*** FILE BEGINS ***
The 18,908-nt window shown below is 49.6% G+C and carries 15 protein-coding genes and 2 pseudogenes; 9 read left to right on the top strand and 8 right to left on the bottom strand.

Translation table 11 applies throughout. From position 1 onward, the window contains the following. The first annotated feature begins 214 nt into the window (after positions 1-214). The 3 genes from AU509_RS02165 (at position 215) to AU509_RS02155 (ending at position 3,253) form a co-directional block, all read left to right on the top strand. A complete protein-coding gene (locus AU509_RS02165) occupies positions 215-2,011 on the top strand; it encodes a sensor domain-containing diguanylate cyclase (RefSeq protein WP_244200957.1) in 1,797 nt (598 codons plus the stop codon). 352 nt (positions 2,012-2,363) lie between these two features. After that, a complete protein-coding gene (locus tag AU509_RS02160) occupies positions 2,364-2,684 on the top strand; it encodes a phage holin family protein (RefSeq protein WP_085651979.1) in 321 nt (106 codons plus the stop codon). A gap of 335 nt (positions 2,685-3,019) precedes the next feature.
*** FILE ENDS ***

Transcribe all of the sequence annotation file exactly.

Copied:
The 18,908-nt window shown below is 49.6% G+C and carries 15 protein-coding genes and 2 pseudogenes; 9 read left to right on the top strand and 8 right to left on the bottom strand.

Translation table 11 applies throughout. From position 1 onward, the window contains the following. The first annotated feature begins 214 nt into the window (after positions 1-214). The 3 genes from AU509_RS02165 (at position 215) to AU509_RS02155 (ending at position 3,253) form a co-directional block, all read left to right on the top strand. A complete protein-coding gene (locus AU509_RS02165) occupies positions 215-2,011 on the top strand; it encodes a sensor domain-containing diguanylate cyclase (RefSeq protein WP_244200957.1) in 1,797 nt (598 codons plus the stop codon). 352 nt (positions 2,012-2,363) lie between these two features. After that, a complete protein-coding gene (locus tag AU509_RS02160) occupies positions 2,364-2,684 on the top strand; it encodes a phage holin family protein (RefSeq protein WP_085651979.1) in 321 nt (106 codons plus the stop codon). A gap of 335 nt (positions 2,685-3,019) precedes the next feature.